Amid seasonally cold weather, about 70 people of different faiths gathered at a Center City church on the eve of the six-month anniversary of the June 5 Market Street building collapse to remember the six people who died and the 14 injured when a four-story wall fell onto a Salvation Army thrift shop.
Sarah Clark Stuart, who lives near the site where a building was being demolished, came up with the idea for the interfaith service. She said it was necessary to "provide a moment for family and members of the public to remember victims of the tragedy."
The evening began at First Presbyterian Church, 21st and Walnut Streets, with five clergy of different faiths talking about those who died and were hurt.
The Rev. Mark Tyler of Mother Bethel A.M.E. Church said, "We can hope that their lives were not lost in vain. They lost their lives in a place known for doing good."
The Rev. Michael Giansiracusa of St. Mary's Episcopal Church in Ardmore conveyed Philadelphia City Treasurer Nancy Winkler's remembrance of daughter Anne Bryan, who was shopping when the roof collapsed.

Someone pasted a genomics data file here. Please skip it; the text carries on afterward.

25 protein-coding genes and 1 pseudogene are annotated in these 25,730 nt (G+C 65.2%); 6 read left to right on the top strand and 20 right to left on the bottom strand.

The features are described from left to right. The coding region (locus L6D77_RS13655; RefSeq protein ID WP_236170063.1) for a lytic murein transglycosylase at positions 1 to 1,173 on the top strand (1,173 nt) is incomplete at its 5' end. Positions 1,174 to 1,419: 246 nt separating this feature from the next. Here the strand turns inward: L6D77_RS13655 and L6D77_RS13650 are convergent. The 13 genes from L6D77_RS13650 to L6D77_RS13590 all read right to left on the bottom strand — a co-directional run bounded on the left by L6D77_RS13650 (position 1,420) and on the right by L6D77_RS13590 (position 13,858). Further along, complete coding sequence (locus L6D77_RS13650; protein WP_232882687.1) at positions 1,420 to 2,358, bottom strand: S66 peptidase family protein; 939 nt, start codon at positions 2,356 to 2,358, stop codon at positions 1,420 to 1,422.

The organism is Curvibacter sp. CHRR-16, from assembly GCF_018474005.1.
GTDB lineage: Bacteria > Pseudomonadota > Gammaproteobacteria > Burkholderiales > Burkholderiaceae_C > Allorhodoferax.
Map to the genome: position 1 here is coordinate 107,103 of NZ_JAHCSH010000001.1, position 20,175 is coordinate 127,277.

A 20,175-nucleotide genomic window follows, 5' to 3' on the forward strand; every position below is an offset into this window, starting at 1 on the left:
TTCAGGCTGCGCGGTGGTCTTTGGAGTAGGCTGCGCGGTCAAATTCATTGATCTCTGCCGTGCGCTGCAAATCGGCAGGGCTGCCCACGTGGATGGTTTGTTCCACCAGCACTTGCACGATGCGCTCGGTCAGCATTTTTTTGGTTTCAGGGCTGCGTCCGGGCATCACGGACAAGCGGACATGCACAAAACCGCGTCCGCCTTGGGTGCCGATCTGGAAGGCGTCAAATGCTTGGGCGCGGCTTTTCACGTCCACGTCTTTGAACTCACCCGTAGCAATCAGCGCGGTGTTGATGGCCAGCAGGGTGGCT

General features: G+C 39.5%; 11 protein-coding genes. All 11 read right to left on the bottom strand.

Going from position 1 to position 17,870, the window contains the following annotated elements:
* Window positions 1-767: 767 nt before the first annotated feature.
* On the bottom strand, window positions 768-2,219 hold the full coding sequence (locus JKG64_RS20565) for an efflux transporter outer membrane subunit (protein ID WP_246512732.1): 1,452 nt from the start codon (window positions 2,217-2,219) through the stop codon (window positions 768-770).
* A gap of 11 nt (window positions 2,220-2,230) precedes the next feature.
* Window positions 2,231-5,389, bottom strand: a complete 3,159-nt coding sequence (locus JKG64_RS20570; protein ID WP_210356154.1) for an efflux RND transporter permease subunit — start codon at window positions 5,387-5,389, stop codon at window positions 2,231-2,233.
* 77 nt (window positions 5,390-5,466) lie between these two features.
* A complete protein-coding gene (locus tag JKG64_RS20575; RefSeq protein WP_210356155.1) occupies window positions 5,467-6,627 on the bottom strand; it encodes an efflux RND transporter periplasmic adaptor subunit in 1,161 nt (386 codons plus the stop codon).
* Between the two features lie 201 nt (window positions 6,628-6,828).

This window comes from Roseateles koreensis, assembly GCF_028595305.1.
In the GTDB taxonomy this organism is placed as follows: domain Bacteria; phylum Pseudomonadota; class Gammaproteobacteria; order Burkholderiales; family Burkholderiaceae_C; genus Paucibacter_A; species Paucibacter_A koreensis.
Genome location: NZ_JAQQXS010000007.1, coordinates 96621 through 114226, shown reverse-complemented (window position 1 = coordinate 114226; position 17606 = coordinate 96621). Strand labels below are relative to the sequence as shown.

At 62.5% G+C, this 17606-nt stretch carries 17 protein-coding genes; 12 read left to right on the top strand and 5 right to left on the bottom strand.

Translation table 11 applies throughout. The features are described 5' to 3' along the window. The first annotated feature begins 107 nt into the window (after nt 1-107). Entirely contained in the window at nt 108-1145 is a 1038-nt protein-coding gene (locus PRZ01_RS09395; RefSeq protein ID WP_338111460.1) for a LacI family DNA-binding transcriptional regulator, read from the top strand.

"Anne the spiritual. Anne the lover of nature. Anne the perfectionist. Anne the fierce. Anne the wise," Winkler had told the priest about her 24-year-old daughter, a Pennsylvania Academy of the Fine Arts student.
Anne's brother, Chris Bryan, 26, said it felt strange to be at a memorial for his little sister.
"For me, it's a daily thing that she's not here, but I'm grateful people are remembering Anne," he said.
After an hour, the group left the church, with many carrying candles, and walked to the barren spot at 22d Street and Market, where with prayer and song they honored the victims.